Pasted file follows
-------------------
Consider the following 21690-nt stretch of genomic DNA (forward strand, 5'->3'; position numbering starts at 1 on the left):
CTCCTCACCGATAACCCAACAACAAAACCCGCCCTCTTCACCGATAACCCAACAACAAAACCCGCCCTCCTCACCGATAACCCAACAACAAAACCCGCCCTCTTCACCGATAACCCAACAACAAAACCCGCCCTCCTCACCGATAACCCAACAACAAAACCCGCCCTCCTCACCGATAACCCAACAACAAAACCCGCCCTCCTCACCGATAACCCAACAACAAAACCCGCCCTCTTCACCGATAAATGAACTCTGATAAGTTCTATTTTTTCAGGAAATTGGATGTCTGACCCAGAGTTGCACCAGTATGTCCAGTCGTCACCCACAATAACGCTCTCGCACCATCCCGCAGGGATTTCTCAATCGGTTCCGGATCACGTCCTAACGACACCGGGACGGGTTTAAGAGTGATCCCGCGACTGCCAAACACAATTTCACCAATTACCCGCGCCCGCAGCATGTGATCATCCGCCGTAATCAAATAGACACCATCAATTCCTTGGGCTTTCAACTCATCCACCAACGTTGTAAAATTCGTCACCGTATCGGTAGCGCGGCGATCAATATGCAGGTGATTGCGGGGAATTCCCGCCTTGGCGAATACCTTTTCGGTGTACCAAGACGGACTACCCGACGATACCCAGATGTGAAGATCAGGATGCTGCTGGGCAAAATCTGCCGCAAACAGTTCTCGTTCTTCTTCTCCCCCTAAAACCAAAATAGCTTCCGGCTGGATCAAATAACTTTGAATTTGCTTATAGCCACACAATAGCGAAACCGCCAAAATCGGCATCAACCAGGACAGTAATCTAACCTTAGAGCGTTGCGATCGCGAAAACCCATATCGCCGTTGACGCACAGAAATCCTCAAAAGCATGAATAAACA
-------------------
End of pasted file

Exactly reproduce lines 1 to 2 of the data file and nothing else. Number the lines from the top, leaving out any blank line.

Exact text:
Consider the following 21690-nt stretch of genomic DNA (forward strand, 5'->3'; position numbering starts at 1 on the left):
CTCCTCACCGATAACCCAACAACAAAACCCGCCCTCTTCACCGATAACCCAACAACAAAACCCGCCCTCCTCACCGATAACCCAACAACAAAACCCGCCCTCTTCACCGATAACCCAACAACAAAACCCGCCCTCCTCACCGATAACCCAACAACAAAACCCGCCCTCCTCACCGATAACCCAACAACAAAACCCGCCCTCCTCACCGATAACCCAACAACAAAACCCGCCCTCTTCACCGATAAATGAACTCTGATAAGTTCTATTTTTTCAGGAAATTGGATGTCTGACCCAGAGTTGCACCAGTATGTCCAGTCGTCACCCACAATAACGCTCTCGCACCATCCCGCAGGGATTTCTCAATCGGTTCCGGATCACGTCCTAACGACACCGGGACGGGTTTAAGAGTGATCCCGCGACTGCCAAACACAATTTCACCAATTACCCGCGCCCGCAGCATGTGATCATCCGCCGTAATCAAATAGACACCATCAATTCCTTGGGCTTTCAACTCATCCACCAACGTTGTAAAATTCGTCACCGTATCGGTAGCGCGGCGATCAATATGCAGGTGATTGCGGGGAATTCCCGCCTTGGCGAATACCTTTTCGGTGTACCAAGACGGACTACCCGACGATACCCAGATGTGAAGATCAGGATGCTGCTGGGCAAAATCTGCCGCAAACAGTTCTCGTTCTTCTTCTCCCCCTAAAACCAAAATAGCTTCCGGCTGGATCAAATAACTTTGAATTTGCTTATAGCCACACAATAGCGAAACCGCCAAAATCGGCATCAACCAGGACAGTAATCTAACCTTAGAGCGTTGCGATCGCGAAAACCCATATCGCCGTTGACGCACAGAAATCCTCAAAAGCATGAATAAACA